The Benefits of Apprenticeships
An apprenticeship sounds old-fashioned — something young people did a few hundred years ago in order to learn crafts before there were community colleges and entry-level jobs. But the reality is that there are still apprenticeships being offered today, and they provide a valuable level of experience that new workers are unable to find anywhere else. (See also: Should You Wait to Go to College?)
Today, an apprenticeship takes a recognizable form — an apprentice will start out doing basic work for an employer while learning the specific skills needed for her trade. In many companies, apprenticeships include both on-the-job training and theoretical education at a local school. After training is complete, it’s expected that the apprentice will continue working with her employer for a certain period of time. The deal is great; the apprentice gets both education and a guaranteed job after her training, while the employer gets a trained employee who will stay with the company for the long-term.
Ryan Thewes, an architect based in Nashville, completed an architecture degree in 2000 and followed it up with an apprenticeship. Thewes found an opportunity to learn from a former apprentice of Frank Lloyd Wright. That connection has lead Thewes down a path of working with different architects: “I think it is the combination of my two apprenticeships, one with Don Erickson and one with Bart Prince, that has allowed me to forge my own path and style within the profession and have given me the tools needed to execute it and make it a reality.”
The experience that Thewes gathered during his apprenticeship differed from that of his fellow graduates. “Many graduates go straight to work in big offices and rarely deal with clients or builders. They spend the first few years of their careers drafting details and staring at computer screens,” notes Thewes, who was able to learn how to actually deal with both clients and builders. “In class, it is easy to design interesting and creative buildings. In reality, budget drives most design decisions, so buildings begin to look the same and fall into a rut. This especially holds true for residential architecture. Most builders are only interested in knowing what they already know. It is safe and comfortable for them and not much risk. When something unusual comes up, prices go up. One valuable thing my apprenticeship was able to teach me was the way to work with clients and with builders in a way to ease the fear of ‘different.’”
Many companies, big and small, are using apprenticeships to ensure that they have the workforce they need. Companies like Siemens operate local apprenticeship programs in partnership with community colleges, like the Apprenticeship 2000 program.
Such programs have made it easier to find apprenticeships, but in most career paths, it’s up to you to find the right fit. Thewes knew he wanted to work with architects with a certain style, and he sent resumes to a whole list of them. He made phone calls and arranged meetings just to find out more about well-known architects, and he jumped on the opportunities that resulted. Thewes describes how he landed his apprenticeship: “During my final year of school, I received a magazine that featured the work of Don Erickson. Mr. Erickson was with Wright from 1948 to 1951. I was fascinated with his work as it was organic in design, but didn't directly copy Wright. I immediately called him up to ask if I could go up to Chicago to meet him. My intention was just a visit, and not an interview. Once I got there, we hit it off. I was in awe of his approach to architecture and he was smitten by my enthusiasm. He asked what I was doing after graduation next year and asked if I would like to come work for him for the summer. I immediately accepted. Long story short, one summer turned into a couple of years.”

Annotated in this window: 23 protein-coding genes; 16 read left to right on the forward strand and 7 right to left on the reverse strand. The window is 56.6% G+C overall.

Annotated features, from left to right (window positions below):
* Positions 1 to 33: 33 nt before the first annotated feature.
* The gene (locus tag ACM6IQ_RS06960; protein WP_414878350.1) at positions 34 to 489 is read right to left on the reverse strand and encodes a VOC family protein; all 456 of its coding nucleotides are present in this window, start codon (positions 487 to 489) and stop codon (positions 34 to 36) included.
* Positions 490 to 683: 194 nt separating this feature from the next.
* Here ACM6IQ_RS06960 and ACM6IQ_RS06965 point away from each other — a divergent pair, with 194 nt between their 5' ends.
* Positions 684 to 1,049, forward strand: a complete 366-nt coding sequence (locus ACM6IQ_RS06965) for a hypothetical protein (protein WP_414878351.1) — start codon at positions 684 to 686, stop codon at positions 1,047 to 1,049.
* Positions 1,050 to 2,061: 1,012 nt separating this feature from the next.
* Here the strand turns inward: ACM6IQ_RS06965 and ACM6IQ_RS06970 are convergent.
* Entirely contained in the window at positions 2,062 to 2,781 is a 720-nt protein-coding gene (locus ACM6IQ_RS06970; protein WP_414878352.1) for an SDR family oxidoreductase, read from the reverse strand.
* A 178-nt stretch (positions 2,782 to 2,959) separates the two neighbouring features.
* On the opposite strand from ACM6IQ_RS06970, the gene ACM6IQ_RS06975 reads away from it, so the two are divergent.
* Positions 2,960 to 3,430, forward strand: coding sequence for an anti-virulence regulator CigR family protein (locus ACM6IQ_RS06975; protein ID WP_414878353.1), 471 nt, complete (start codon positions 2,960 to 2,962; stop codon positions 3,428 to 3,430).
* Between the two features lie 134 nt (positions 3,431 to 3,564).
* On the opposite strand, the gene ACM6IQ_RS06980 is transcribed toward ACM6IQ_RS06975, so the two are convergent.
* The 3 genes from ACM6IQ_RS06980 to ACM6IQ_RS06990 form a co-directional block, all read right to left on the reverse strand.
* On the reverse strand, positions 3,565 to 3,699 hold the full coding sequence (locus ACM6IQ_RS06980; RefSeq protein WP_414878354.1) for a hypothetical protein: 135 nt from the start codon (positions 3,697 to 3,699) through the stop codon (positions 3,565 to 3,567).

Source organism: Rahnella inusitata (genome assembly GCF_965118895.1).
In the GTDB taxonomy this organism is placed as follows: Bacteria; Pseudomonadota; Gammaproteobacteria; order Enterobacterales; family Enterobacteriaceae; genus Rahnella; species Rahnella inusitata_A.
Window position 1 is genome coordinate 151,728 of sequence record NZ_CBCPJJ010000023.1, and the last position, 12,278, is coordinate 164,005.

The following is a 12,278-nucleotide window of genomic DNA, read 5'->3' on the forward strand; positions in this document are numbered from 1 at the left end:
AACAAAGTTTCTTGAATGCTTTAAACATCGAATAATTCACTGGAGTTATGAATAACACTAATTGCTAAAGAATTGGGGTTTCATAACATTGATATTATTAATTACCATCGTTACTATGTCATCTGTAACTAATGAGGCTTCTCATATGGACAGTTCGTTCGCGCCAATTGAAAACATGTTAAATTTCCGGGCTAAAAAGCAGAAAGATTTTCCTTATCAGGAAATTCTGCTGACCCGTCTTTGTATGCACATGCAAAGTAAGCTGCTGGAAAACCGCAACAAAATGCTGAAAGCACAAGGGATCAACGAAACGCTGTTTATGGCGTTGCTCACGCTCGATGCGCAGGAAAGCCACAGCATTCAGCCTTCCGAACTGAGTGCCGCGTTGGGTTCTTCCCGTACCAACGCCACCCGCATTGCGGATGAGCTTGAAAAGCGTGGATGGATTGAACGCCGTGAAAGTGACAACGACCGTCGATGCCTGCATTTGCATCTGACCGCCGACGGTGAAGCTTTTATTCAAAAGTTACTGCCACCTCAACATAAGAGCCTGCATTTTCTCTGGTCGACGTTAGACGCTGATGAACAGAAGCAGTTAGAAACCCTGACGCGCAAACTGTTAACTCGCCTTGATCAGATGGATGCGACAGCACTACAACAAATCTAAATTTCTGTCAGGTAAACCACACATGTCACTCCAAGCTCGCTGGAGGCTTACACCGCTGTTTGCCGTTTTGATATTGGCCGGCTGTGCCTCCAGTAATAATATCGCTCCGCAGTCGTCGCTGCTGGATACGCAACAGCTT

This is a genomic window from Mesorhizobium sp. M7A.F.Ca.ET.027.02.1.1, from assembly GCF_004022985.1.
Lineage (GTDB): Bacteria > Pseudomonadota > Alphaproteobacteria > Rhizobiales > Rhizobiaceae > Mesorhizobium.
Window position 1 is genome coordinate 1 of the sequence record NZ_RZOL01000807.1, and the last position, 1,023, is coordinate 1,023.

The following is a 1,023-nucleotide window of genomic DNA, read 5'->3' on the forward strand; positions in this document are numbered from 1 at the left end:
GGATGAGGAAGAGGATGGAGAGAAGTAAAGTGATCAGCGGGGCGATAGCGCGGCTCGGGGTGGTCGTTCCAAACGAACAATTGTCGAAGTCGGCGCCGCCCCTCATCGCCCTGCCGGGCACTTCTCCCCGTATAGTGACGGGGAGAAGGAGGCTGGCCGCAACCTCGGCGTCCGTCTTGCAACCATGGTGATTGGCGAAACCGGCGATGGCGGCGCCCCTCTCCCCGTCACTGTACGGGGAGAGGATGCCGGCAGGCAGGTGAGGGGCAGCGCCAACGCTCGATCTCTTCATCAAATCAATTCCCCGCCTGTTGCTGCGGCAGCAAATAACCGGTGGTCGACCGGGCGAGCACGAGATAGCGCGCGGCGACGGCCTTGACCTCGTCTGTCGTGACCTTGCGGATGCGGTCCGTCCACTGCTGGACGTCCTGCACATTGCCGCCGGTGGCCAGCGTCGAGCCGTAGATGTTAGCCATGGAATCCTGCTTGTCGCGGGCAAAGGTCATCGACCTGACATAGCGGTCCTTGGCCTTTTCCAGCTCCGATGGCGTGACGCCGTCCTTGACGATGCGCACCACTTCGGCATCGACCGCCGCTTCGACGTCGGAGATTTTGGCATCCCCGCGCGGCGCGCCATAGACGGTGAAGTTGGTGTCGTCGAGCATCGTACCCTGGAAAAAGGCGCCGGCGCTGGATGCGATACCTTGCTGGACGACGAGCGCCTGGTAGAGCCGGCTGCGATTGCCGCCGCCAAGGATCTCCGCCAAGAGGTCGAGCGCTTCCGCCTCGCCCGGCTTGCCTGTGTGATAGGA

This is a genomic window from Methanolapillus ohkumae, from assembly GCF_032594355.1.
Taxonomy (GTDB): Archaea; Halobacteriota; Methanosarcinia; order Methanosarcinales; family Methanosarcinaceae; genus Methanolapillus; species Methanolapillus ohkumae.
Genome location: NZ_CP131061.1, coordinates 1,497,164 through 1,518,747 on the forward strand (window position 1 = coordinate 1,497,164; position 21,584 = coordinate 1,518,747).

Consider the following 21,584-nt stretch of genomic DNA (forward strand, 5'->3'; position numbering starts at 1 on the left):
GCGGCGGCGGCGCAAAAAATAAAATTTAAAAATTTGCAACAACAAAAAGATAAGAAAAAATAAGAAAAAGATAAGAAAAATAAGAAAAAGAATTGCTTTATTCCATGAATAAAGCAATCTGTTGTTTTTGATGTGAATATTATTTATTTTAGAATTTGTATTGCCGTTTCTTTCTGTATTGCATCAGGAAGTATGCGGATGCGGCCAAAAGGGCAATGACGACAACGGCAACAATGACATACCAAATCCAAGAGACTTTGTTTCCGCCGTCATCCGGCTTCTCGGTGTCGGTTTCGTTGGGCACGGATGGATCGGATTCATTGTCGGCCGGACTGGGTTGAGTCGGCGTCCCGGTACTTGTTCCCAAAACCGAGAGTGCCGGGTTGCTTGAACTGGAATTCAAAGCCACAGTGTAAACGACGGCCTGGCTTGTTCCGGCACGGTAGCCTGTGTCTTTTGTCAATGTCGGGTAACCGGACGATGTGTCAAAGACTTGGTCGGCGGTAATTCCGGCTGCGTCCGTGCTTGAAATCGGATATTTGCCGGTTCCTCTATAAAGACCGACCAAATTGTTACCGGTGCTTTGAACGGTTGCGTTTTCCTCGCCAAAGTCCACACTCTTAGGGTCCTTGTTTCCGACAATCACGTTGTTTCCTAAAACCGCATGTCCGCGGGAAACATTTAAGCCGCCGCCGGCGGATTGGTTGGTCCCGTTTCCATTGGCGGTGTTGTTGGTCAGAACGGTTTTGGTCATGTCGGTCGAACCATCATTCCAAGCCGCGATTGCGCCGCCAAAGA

Employers do look for different characteristics in apprentices than in entry-level employees. A commitment to a specific craft is key. Nicholas Yeager ran a specialty bookbinding business in New York City, where he trained five apprentices over six years. His apprentices all expressed interest in the craft, beyond just looking for a job: “Some were graduates of book arts programs, others had craft skill and an interest in bookbinding...I tried hiring people that didn't have the commitment and interest, and they didn't work out well. When I focused on a different class of worker, my results were improved quite a bit because they were fully engaged with the craft, not the paycheck.”
Yeager had learned his trade through an apprenticeship as well. The value of the apprenticeship system made itself clear. “I paid for my training in classes at night and had short-term work situations where I assisted my instructors. This slow method of learning wasn't conducive to building craft skills, as I didn't have a space to work all the time. I spent six years doing binding part time. Then I got work at a library followed by a specialty production shop where I did repetitive work and built up my skill set. The importance of doing an action a few thousand times cannot be taught in a class setting. It can only be assimilated at the workbench.”
The apprentices who passed through Yeager’s shop have gone on to have a variety of careers. While several have gone on to work in book binderies and library preservation departments, at least one has built a career as an artist, pulling her knowledge of bookbinding into such projects as a series of woven books.
No career training program is guaranteed to turn students into successes, but the in-depth training that apprentices receive, from the actual skills of their crafts to how to deal with clients and how to run a shop, certainly improves the rate of success.